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Moving on to the Abel Tasman

Wednesday 21st October 2015

sunny 20 °C

I had enjoyed Picton so much that I didn't particularly relish leaving, but leave we must. We packed up our things (again) and left them in the apartment while we went to collect our hire car from down by the ferry terminal. We only just caught the woman who said they only wait at the sub office until 10:15 and then they go back to their main office. I was slightly irritated as we hadn't been made aware of the time limit or the fact that there was more than one office. Anyway despite this and other minor irritations we were soon in the car, and having gone back and loaded our bags, were on our way to Nelson and the Abel Tasman National Park beyond. The most direct route initially runs north and then west winding its way around the edge of Queen Charlotte's Sound. The longer but less winding route goes south before turning west and then north in a squared off U shape. We decided to go by the latter route because although longer was an easier and faster drive. Also we are staying for one night on the edge of one of the bays after our visit to the Abel Tasman and will travel the 'scenic route' then.

The early part of the journey was the most picturesque with high snow topped mountains in the distance and the Marlborough Vineyards either side of the road.


We stopped at the Hunters winery cellar door and tasted several of the whites and a couple of reds. Nigel, who was driving was the one that had to 'spit' again, I on the other hand happily drank all that was offered to me. We ended up buying just one bottle of 2013 Pinot Gris as we couldn't really manage to carry much more as we still had the two bottles of the Hawkes Bay red. We then continued on our way passing by heavily forested hillsides as we went, until we reached the coast just outside the town of Nelson.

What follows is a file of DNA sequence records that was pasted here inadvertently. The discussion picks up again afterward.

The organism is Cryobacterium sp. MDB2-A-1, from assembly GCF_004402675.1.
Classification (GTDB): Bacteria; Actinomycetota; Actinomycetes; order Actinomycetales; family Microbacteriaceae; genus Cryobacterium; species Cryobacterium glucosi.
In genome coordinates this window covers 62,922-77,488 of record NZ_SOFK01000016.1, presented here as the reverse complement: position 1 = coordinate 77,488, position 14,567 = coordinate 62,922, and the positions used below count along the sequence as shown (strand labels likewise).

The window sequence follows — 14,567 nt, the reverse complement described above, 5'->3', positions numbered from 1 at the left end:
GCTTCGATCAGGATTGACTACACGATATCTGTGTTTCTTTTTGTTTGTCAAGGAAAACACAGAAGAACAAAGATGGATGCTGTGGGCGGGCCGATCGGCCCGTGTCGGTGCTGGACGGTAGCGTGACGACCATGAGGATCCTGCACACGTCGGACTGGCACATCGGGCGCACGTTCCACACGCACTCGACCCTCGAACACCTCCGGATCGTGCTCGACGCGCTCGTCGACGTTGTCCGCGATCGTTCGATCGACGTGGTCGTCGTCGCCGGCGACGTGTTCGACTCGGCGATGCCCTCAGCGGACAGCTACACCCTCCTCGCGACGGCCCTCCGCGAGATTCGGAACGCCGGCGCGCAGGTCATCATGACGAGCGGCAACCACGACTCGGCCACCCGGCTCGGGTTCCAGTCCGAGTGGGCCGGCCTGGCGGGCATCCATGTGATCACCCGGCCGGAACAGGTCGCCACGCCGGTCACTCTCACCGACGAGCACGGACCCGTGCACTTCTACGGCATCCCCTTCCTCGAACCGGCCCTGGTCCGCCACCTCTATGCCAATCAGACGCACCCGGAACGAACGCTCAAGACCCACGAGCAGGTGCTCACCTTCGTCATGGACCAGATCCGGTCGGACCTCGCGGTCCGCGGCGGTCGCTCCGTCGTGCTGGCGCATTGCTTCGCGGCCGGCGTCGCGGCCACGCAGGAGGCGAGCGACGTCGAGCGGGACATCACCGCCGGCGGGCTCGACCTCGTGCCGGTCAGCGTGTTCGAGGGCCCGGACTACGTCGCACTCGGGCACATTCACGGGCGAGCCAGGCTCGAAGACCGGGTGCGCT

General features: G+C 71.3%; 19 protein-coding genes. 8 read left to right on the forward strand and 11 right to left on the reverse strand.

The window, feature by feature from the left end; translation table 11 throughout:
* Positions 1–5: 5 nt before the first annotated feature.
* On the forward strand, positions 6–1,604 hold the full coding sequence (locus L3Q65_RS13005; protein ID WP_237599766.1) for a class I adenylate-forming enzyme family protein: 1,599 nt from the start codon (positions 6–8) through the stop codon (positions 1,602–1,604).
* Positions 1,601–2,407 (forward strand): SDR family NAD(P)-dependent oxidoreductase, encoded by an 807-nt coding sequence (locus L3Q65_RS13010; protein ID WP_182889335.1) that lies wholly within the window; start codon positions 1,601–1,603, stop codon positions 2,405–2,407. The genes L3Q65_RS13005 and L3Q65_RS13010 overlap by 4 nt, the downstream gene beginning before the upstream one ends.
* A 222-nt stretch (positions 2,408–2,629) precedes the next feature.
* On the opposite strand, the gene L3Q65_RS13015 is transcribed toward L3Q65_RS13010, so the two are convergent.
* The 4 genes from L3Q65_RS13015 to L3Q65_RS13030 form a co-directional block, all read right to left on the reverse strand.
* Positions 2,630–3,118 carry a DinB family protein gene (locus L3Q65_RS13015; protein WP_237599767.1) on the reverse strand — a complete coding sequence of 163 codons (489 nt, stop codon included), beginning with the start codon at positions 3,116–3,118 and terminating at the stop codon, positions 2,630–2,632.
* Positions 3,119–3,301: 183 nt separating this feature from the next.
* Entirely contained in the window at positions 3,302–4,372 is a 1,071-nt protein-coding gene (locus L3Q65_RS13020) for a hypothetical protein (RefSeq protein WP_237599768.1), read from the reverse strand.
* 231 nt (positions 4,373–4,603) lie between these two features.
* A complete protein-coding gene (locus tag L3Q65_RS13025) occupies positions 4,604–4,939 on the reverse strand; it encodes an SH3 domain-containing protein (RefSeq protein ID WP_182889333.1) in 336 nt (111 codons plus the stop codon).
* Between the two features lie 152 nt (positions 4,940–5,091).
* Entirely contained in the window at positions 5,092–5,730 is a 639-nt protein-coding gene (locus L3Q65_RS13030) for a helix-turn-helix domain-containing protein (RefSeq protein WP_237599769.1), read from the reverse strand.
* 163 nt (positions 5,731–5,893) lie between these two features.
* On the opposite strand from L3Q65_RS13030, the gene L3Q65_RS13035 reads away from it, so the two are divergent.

We stopped here to get enough provisions at our now favoured supermarket chain New World, to last us for the next three days, as we presumed that we wouldn't have many shops near where we were going to be staying. For most of the rest of the journey we were running alongside the coast but initially this was a bit industrial and then we were a few streets away from the shore so any potential view was obscured by shops and streets of housing. Once we were north of the town of Motueka the road started to climb until we reached the turning for our accommodation. We then had to drive about a kilometre up the gravel drive before we got to the house. Fraser Highlands Retreat is a modern building but with some of the grandeur of a Scottish lairds dwelling. The owners Jim and Sue met us on their doorstep and we all walked back up the drive to the little cottage that was going to be our home for the next few days. Sue explained that she was originally from Lancashire and met Jim, a New Zealander, in the UK. They originally built/ converted the cottage and lived in it whilst building the main house. The cottage is very cosy and homely and couldn't be more different from our apartment in Picton.


Given that it had been home for the owners for a couple of years it would certainly do us for a few nights. There is clearly a Scottish connection and given their name is Fraser and Jim plays the bagpipes (according to the visitors book) I am presuming it is on his side. We settled in and spent some time admiring the view, before Nigel cooked us a delicious meal of spaghetti bolognese washed down with a glass of red.

Posted by Gill's Travels 02:42 Archived in New Zealand Tagged mountains new_zealand abel_tasman vineyards

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